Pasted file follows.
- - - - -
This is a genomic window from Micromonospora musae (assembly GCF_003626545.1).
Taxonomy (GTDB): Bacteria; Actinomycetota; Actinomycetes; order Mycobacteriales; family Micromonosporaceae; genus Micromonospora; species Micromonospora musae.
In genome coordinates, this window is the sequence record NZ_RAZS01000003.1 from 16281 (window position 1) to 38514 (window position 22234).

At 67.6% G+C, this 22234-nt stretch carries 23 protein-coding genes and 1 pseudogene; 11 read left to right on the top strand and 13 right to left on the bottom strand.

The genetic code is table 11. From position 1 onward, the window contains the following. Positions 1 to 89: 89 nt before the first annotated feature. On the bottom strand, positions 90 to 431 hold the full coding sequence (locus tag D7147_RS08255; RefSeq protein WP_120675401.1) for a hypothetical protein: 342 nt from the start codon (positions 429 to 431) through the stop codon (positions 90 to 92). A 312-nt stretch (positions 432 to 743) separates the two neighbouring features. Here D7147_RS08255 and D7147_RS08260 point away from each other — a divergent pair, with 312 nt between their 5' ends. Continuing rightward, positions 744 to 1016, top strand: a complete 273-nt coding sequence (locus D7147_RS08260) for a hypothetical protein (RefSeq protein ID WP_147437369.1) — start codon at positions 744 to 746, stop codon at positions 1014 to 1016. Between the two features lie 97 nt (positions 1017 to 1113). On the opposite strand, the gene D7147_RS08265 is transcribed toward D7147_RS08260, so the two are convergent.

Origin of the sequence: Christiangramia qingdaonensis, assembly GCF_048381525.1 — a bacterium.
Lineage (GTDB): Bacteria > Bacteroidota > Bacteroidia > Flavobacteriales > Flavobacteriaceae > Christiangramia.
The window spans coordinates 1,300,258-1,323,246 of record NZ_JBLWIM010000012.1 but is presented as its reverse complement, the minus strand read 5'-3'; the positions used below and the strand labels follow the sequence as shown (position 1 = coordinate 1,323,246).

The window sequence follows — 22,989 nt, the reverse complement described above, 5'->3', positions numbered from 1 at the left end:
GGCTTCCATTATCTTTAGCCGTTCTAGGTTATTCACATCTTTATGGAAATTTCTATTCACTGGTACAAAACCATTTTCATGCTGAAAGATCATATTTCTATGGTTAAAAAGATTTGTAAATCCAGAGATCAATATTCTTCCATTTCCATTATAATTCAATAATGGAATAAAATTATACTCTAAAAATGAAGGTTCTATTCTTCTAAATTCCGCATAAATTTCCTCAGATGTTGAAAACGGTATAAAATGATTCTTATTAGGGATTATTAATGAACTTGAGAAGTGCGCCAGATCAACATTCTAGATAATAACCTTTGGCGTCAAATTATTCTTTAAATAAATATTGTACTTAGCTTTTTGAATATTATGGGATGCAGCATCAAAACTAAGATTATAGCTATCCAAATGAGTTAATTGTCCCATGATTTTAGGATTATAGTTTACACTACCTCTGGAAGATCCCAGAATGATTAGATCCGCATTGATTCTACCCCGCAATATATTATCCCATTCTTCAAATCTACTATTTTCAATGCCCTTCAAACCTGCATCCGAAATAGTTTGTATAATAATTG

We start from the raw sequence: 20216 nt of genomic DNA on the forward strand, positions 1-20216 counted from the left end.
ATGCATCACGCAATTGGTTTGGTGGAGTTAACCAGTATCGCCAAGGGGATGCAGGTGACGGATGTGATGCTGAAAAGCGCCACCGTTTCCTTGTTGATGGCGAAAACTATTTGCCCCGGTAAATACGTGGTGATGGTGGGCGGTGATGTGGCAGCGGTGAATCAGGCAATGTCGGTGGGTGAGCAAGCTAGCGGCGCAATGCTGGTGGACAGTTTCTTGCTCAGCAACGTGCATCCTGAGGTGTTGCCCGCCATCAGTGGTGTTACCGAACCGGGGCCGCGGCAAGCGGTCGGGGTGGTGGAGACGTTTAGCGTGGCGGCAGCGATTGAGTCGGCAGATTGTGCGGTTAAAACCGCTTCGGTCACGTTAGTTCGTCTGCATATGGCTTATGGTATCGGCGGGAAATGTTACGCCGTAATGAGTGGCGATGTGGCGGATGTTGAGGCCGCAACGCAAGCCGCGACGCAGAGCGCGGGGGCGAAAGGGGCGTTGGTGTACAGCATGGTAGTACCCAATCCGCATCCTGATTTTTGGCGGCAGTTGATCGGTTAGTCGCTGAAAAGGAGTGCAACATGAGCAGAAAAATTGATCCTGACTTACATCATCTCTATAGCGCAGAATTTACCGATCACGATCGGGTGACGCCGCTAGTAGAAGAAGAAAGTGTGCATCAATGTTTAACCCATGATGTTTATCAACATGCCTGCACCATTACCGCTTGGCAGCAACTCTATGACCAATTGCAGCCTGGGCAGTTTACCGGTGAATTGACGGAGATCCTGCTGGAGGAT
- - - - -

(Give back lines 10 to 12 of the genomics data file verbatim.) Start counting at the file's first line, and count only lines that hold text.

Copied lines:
GGCTTCCATTATCTTTAGCCGTTCTAGGTTATTCACATCTTTATGGAAATTTCTATTCACTGGTACAAAACCATTTTCATGCTGAAAGATCATATTTCTATGGTTAAAAAGATTTGTAAATCCAGAGATCAATATTCTTCCATTTCCATTATAATTCAATAATGGAATAAAATTATACTCTAAAAATGAAGGTTCTATTCTTCTAAATTCCGCATAAATTTCCTCAGATGTTGAAAACGGTATAAAATGATTCTTATTAGGGATTATTAATGAACTTGAGAAGTGCGCCAGATCAACATTCTAGATAATAACCTTTGGCGTCAAATTATTCTTTAAATAAATATTGTACTTAGCTTTTTGAATATTATGGGATGCAGCATCAAAACTAAGATTATAGCTATCCAAATGAGTTAATTGTCCCATGATTTTAGGATTATAGTTTACACTACCTCTGGAAGATCCCAGAATGATTAGATCCGCATTGATTCTACCCCGCAATATATTATCCCATTCTTCAAATCTACTATTTTCAATGCCCTTCAAACCTGCATCCGAAATAGTTTGTATAATAATTG

We start from the raw sequence: 20216 nt of genomic DNA on the forward strand, positions 1-20216 counted from the left end.
ATGCATCACGCAATTGGTTTGGTGGAGTTAACCAGTATCGCCAAGGGGATGCAGGTGACGGATGTGATGCTGAAAAGCGCCACCGTTTCCTTGTTGATGGCGAAAACTATTTGCCCCGGTAAATACGTGGTGATGGTGGGCGGTGATGTGGCAGCGGTGAATCAGGCAATGTCGGTGGGTGAGCAAGCTAGCGGCGCAATGCTGGTGGACAGTTTCTTGCTCAGCAACGTGCATCCTGAGGTGTTGCCCGCCATCAGTGGTGTTACCGAACCGGGGCCGCGGCAAGCGGTCGGGGTGGTGGAGACGTTTAGCGTGGCGGCAGCGATTGAGTCGGCAGATTGTGCGGTTAAAACCGCTTCGGTCACGTTAGTTCGTCTGCATATGGCTTATGGTATCGGCGGGAAATGTTACGCCGTAATGAGTGGCGATGTGGCGGATGTTGAGGCCGCAACGCAAGCCGCGACGCAGAGCGCGGGGGCGAAAGGGGCGTTGGTGTACAGCATGGTAGTACCCAATCCGCATCCTGATTTTTGGCGGCAGTTGATCGGTTAGTCGCTGAAAAGGAGTGCAACATGAGCAGAAAAATTGATCCTGACTTACATCATCTCTATAGCGCAGAATTTACCGATCACGATCGGGTGACGCCGCTAGTAGAAGAAGAAAGTGTGCATCAATGTTTAACCCATGATGTTTATCAACATGCCTGCACCATTACCGCTTGGCAGCAACTCTATGACCAATTGCAGCCTGGGCAGTTTACCGGTGAATTGACGGAGATCCTGCTGGAGGAT